Not to mention their red-wattle pork is tender and juicy tasting meat just like that of beef!


There’s not much information about the origin and history of red wattle heritage pig breeds, but it was believed to have been introduced in the country by its ancestors through the Gulf of Mexico.


When French colonists brought these hogs to New Orleans, they began to populate and reach the forest of Texas.


Unfortunately, they are now included on the threatened list of the American Livestock Breeds Conservancy (ALBC) with only less than 1,000 registrations in the United States yearly.


Large Black Pig


Large Black Hog have been bred for their large size and their foraging ability.


They have their black skin color to protect them from sunburn (especially in hot climates), and large ears that fall over their faces to protect their eyes while foraging.


Originally from Devon England, Large Blacks were bred to thrive on either pasture, or woods, or difficult land.


It was a successful breed in the early twentieth century and later on exported to other countries like Australia, Argentina, South Africa, and North America.  


However, it almost became extinct in the 1960s after World War II when intensive animal husbandry began.


When commercial pork operations moved into large barns, “outdoor breeds” lost popularity.


This caused a number of outdoor breeds, including large black pigs to decline, eventually enlisting them as endangered livestock in 1973.


With a large, deep, and elongated body, these heritage pig breeds are excellent forager and are renowned for their docile nature.


Their maternal instinct is also extraordinary as they can conceive, wean and raise litters of 8-12 piglets at a time.


And while consumers love the flavor and quality of their lean meat, producers on the other hand, consider them as a good option for pastured management systems. I’ve also heard they make amazing bacon.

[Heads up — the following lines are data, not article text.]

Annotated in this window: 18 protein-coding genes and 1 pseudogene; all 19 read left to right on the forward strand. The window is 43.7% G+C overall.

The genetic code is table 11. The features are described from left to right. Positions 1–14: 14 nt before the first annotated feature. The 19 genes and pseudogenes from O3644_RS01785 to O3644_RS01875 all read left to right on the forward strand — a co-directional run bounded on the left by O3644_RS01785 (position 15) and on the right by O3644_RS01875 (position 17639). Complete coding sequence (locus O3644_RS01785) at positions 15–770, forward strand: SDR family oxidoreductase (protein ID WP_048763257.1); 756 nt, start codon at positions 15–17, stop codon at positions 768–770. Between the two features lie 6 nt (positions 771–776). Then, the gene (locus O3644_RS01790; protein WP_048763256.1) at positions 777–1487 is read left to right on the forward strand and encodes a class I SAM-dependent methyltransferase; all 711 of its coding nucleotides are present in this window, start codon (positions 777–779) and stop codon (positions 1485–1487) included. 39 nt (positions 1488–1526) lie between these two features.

Meishan Pig


Originating in China, Meishan Pigs may be the oldest heritage pig breed in the world!


Adult meishan pigs weigh around 275-375/300-400 lbs and have excellent maternity skills, weaning more than 20 piglets.


Their superior marbled meat makes an excellent choice for explicit cuisines in China and Japan!


They are also a popular choice among family farms because of their very docile and quiet characteristics, enabling them to manage these heritage pig breeds easily.


If you are a small-scale, independent producer who has a small farm and is able to provide a high fiber diet and roughage, then meishan pigs are a good option for you!


Today, Meishan Pigs are considered another rare breed and critical heritage pig breed that are restricted in zoos and some research facilities.


MuleFoot Pig


An American heritage hog breed, the mulefoot hog weighs around 400-600 lbs at maturity, and is known to have solid, non-cloven hooves that are advantageous in wet conditions.


They are typically medium-sized, with black body color (often with white markings) and have erect to semi-lop ears (similar to a wild boar).


Just like most types of heritage pig breeds, Mulefoot hogs are excellent mothers, able to wean as many as 13 piglets!


They are considered a valuable part of American history and are now a conservation priority (critical CPL status).


While their origination story is unknown, it was likely brown to the Gulf Coast by the Spanish and bred with the Choctaw pig.


This generic Spanish-descended stock was minimally managed until the late 1800s .


As of today, they are the only heritage pig breed that has an established standard type since the 1900s.


However in the mid 1900’s the popularity of this breed collapsed and the breed standard closed.


As of 2006 there were estimated to be fewer than 200 purebred mulefoot hogs in existence.



Ossabaw Pig


Typically small, weighing around 90kg at maturity and less than 20 inches tall, Ossabaw Islands are intelligent and highly social breeds.


Having been raised on an island where their natural environment food is often scarce, these traditional breeds have strong survival instincts.


They can store fat in a different manner, can be thrifty and self-sufficient, and thrive in a low sugar level diet.


Ossabaw Island also has unique, dark texture meat, commonly roasted or cured to enhance the taste.


In the 16th century, when the Spanish and Portuguese explorers came to the United States, they brought with them different kinds of livestock for future food, and one of them is the Ossabaw Island.


It was thought that these heritage pig breeds were of Spanish descent, but later on discovered through DNA analysis that they are from Canary Island – an important stopover for the explorers during that time.


Today, Ossabaw Island pigs, as another critical livestock, are isolated under the State of Georgia for preservation and research purposes.